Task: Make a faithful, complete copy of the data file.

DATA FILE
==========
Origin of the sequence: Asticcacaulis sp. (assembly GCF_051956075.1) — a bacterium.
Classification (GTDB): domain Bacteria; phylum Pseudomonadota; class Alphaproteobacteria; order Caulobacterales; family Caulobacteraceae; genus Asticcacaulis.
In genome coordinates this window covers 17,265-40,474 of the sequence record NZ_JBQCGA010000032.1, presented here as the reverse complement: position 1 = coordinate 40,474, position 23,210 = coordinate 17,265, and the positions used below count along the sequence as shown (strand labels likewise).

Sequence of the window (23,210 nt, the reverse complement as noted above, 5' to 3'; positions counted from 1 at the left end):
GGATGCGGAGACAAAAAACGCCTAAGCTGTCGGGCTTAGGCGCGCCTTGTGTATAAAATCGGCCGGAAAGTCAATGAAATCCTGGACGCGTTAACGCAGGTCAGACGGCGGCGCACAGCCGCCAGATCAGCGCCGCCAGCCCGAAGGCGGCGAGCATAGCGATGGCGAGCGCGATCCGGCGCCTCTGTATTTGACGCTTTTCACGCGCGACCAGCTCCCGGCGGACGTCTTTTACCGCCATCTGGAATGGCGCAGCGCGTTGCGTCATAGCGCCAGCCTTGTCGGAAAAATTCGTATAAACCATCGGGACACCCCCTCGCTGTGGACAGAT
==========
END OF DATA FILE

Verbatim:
Origin of the sequence: Asticcacaulis sp. (assembly GCF_051956075.1) — a bacterium.
Classification (GTDB): domain Bacteria; phylum Pseudomonadota; class Alphaproteobacteria; order Caulobacterales; family Caulobacteraceae; genus Asticcacaulis.
In genome coordinates this window covers 17,265-40,474 of the sequence record NZ_JBQCGA010000032.1, presented here as the reverse complement: position 1 = coordinate 40,474, position 23,210 = coordinate 17,265, and the positions used below count along the sequence as shown (strand labels likewise).

Sequence of the window (23,210 nt, the reverse complement as noted above, 5' to 3'; positions counted from 1 at the left end):
GGATGCGGAGACAAAAAACGCCTAAGCTGTCGGGCTTAGGCGCGCCTTGTGTATAAAATCGGCCGGAAAGTCAATGAAATCCTGGACGCGTTAACGCAGGTCAGACGGCGGCGCACAGCCGCCAGATCAGCGCCGCCAGCCCGAAGGCGGCGAGCATAGCGATGGCGAGCGCGATCCGGCGCCTCTGTATTTGACGCTTTTCACGCGCGACCAGCTCCCGGCGGACGTCTTTTACCGCCATCTGGAATGGCGCAGCGCGTTGCGTCATAGCGCCAGCCTTGTCGGAAAAATTCGTATAAACCATCGGGACACCCCCTCGCTGTGGACAGAT